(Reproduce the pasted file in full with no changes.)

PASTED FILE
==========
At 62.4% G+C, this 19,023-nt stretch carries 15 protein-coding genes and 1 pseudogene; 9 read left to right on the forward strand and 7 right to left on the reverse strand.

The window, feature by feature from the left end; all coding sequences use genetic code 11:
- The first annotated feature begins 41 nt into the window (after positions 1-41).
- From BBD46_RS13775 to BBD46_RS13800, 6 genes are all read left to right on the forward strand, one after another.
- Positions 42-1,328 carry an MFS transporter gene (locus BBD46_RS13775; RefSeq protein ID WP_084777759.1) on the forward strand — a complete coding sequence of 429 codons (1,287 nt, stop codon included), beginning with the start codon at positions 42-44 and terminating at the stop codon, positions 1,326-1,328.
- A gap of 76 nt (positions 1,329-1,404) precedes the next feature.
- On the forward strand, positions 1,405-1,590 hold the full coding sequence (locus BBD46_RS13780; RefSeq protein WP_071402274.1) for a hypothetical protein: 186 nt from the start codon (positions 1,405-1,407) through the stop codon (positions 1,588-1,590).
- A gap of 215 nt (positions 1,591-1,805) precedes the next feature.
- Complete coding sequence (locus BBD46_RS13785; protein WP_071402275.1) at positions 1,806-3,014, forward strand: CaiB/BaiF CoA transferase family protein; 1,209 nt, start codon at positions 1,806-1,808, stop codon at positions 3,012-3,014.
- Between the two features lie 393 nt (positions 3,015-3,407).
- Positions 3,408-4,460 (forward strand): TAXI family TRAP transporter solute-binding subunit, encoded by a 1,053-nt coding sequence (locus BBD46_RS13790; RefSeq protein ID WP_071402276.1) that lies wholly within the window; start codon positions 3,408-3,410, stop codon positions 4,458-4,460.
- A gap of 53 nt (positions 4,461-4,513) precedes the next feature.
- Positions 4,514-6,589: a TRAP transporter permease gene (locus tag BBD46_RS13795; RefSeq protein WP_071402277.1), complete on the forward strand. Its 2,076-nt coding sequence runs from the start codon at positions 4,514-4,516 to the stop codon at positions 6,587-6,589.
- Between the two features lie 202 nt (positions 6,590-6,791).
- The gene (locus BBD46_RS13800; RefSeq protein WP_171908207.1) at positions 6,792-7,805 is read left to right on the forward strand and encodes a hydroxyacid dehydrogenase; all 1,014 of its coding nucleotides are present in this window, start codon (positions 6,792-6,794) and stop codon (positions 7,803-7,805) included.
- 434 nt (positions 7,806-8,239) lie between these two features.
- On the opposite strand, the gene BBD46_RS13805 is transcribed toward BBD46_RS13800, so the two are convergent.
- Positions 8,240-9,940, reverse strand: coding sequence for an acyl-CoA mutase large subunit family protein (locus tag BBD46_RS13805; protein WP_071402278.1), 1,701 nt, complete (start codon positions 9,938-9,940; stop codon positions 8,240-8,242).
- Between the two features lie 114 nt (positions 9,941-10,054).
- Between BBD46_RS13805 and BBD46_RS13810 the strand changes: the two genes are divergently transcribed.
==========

At 62.4% G+C, this 19,023-nt stretch carries 15 protein-coding genes and 1 pseudogene; 9 read left to right on the forward strand and 7 right to left on the reverse strand.

The window, feature by feature from the left end; all coding sequences use genetic code 11:
- The first annotated feature begins 41 nt into the window (after positions 1-41).
- From BBD46_RS13775 to BBD46_RS13800, 6 genes are all read left to right on the forward strand, one after another.
- Positions 42-1,328 carry an MFS transporter gene (locus BBD46_RS13775; RefSeq protein ID WP_084777759.1) on the forward strand — a complete coding sequence of 429 codons (1,287 nt, stop codon included), beginning with the start codon at positions 42-44 and terminating at the stop codon, positions 1,326-1,328.
- A gap of 76 nt (positions 1,329-1,404) precedes the next feature.
- On the forward strand, positions 1,405-1,590 hold the full coding sequence (locus BBD46_RS13780; RefSeq protein WP_071402274.1) for a hypothetical protein: 186 nt from the start codon (positions 1,405-1,407) through the stop codon (positions 1,588-1,590).
- A gap of 215 nt (positions 1,591-1,805) precedes the next feature.
- Complete coding sequence (locus BBD46_RS13785; protein WP_071402275.1) at positions 1,806-3,014, forward strand: CaiB/BaiF CoA transferase family protein; 1,209 nt, start codon at positions 1,806-1,808, stop codon at positions 3,012-3,014.
- Between the two features lie 393 nt (positions 3,015-3,407).
- Positions 3,408-4,460 (forward strand): TAXI family TRAP transporter solute-binding subunit, encoded by a 1,053-nt coding sequence (locus BBD46_RS13790; RefSeq protein ID WP_071402276.1) that lies wholly within the window; start codon positions 3,408-3,410, stop codon positions 4,458-4,460.
- A gap of 53 nt (positions 4,461-4,513) precedes the next feature.
- Positions 4,514-6,589: a TRAP transporter permease gene (locus tag BBD46_RS13795; RefSeq protein WP_071402277.1), complete on the forward strand. Its 2,076-nt coding sequence runs from the start codon at positions 4,514-4,516 to the stop codon at positions 6,587-6,589.
- Between the two features lie 202 nt (positions 6,590-6,791).
- The gene (locus BBD46_RS13800; RefSeq protein WP_171908207.1) at positions 6,792-7,805 is read left to right on the forward strand and encodes a hydroxyacid dehydrogenase; all 1,014 of its coding nucleotides are present in this window, start codon (positions 6,792-6,794) and stop codon (positions 7,803-7,805) included.
- 434 nt (positions 7,806-8,239) lie between these two features.
- On the opposite strand, the gene BBD46_RS13805 is transcribed toward BBD46_RS13800, so the two are convergent.
- Positions 8,240-9,940, reverse strand: coding sequence for an acyl-CoA mutase large subunit family protein (locus tag BBD46_RS13805; protein WP_071402278.1), 1,701 nt, complete (start codon positions 9,938-9,940; stop codon positions 8,240-8,242).
- Between the two features lie 114 nt (positions 9,941-10,054).
- Between BBD46_RS13805 and BBD46_RS13810 the strand changes: the two genes are divergently transcribed.